Perhaps the light in the wasteworks was not as beautiful as that from above. Perhaps it was too busy, maddeningly inconsistent, blindingly bright or far too dim. Perhaps it revealed too much and hid what needed to be seen. It could not be denied that it was alive, though, just like the wastework itself.
Labyrinthe is the capital of the Comiterranean. It is one of the oldest cities in the world, and has been inhabited for millenium. The city has continually built on top of itself. Ruins are proudly displayed, whether they're in the street, or tucked away in basements or private backyards. Some manor-houses even incorporate historical structures into their design, framing an ancient column as the centerpiece of a garden or joining new structures to still-standing walls.
City of Two Faces
Labyrinthe is the imperial core of the Jovian system. The city prides itself on nice and luxurious accommodations for all, though of course, the manor-houses are far nicer and far more luxurious. The citizens of Labyrinthe travel the promenades, roads and streets with lined with orchards and sweet-smelling trees. Plazas, parks and fountains invite people to gather and mingle. Only citizens and their guests are allowed to use the facilities, or utilize roads for private transportation. Their servants have to access the city from another side entirely. A canal-and-road system known as the wasteworks webs through the city, serving as the hidden highway of the working class. While the vast districts of manor houses display immaculately groomed gardens towards the promenade, they face the wasteworks with gates, sneering fierce animals and private guards.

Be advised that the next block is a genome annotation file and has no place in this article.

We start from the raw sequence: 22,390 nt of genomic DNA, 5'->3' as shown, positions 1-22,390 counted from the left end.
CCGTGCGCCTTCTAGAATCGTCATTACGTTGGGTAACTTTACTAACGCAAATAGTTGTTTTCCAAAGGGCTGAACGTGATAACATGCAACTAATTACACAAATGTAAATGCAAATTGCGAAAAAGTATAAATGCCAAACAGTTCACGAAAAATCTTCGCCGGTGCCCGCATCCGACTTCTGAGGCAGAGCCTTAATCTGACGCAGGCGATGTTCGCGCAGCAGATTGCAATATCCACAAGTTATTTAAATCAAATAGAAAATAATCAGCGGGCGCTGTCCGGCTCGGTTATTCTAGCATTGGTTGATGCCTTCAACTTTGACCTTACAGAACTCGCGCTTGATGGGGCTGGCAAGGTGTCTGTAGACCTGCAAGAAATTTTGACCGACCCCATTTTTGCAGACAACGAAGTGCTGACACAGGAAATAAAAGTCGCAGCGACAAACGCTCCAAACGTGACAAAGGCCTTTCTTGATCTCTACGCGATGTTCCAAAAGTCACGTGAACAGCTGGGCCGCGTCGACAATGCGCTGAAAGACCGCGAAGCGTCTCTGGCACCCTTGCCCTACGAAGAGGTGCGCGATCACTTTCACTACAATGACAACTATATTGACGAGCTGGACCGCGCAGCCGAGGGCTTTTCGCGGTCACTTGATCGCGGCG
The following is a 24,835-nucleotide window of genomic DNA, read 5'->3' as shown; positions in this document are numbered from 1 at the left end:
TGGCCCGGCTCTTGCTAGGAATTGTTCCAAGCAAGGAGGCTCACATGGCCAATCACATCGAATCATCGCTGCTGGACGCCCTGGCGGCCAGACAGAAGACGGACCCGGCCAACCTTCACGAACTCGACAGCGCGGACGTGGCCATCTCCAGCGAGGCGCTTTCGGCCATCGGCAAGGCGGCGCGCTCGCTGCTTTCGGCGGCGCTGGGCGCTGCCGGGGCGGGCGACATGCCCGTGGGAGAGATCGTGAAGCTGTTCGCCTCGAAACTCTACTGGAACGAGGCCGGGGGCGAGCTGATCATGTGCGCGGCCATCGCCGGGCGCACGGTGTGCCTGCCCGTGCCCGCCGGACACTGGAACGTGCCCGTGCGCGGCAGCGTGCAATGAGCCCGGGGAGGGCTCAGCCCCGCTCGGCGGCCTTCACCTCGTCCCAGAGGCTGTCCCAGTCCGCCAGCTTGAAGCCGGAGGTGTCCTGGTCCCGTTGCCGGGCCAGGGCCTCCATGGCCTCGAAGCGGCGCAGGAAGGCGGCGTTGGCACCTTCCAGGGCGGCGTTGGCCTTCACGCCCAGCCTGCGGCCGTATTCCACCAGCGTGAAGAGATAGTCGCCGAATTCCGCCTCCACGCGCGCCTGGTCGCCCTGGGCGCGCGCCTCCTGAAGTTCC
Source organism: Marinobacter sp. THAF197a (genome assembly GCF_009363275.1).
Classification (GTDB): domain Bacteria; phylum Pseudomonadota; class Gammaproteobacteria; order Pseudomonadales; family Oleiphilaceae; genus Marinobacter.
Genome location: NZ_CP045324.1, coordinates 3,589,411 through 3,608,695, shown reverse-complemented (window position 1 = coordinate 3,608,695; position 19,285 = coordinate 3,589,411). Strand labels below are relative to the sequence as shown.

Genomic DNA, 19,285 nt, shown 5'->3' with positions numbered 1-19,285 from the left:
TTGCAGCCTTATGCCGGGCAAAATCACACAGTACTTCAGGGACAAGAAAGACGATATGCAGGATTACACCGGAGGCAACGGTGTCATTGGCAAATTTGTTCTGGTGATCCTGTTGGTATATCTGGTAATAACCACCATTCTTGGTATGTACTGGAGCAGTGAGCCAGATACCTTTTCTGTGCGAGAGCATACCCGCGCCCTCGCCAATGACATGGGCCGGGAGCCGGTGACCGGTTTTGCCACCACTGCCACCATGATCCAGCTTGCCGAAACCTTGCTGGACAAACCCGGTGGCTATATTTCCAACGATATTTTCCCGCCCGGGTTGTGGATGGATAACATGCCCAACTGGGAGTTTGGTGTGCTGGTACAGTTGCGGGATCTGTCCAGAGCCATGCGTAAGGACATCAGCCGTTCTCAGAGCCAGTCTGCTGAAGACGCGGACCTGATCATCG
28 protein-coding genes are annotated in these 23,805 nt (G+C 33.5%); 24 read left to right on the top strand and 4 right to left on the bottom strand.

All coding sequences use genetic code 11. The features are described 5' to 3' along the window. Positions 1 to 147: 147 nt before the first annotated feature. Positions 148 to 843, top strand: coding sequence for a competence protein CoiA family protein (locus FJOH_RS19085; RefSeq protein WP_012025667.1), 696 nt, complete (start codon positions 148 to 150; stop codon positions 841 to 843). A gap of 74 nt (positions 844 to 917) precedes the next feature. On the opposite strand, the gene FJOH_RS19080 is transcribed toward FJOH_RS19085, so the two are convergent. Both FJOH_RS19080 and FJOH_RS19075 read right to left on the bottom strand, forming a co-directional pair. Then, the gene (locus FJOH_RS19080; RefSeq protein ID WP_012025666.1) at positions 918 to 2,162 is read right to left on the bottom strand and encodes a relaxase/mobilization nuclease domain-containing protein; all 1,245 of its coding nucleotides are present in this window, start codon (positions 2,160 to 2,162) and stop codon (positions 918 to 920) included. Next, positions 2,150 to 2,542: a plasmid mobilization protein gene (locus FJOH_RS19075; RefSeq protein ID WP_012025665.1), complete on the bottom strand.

The wastework canals were and are important hubs of labour, historically used for laundry, disposal, and ferries. Today the wastework canals have been repurposed into an extensive system of trolleyboats, a reliable method of public transit. The wastework has its own vibrant culture, the working class of Labyrinthe meet in the wasteworks the same way the citizens gather in the promenades. Despite efforts to outlaw and crack down on them, market stalls are common sights in the wastework porticos, and the wasteworks continue to serve as the center of public life for the working class. In richer areas of the city, the canals have been roofed and the streets hidden behind doors.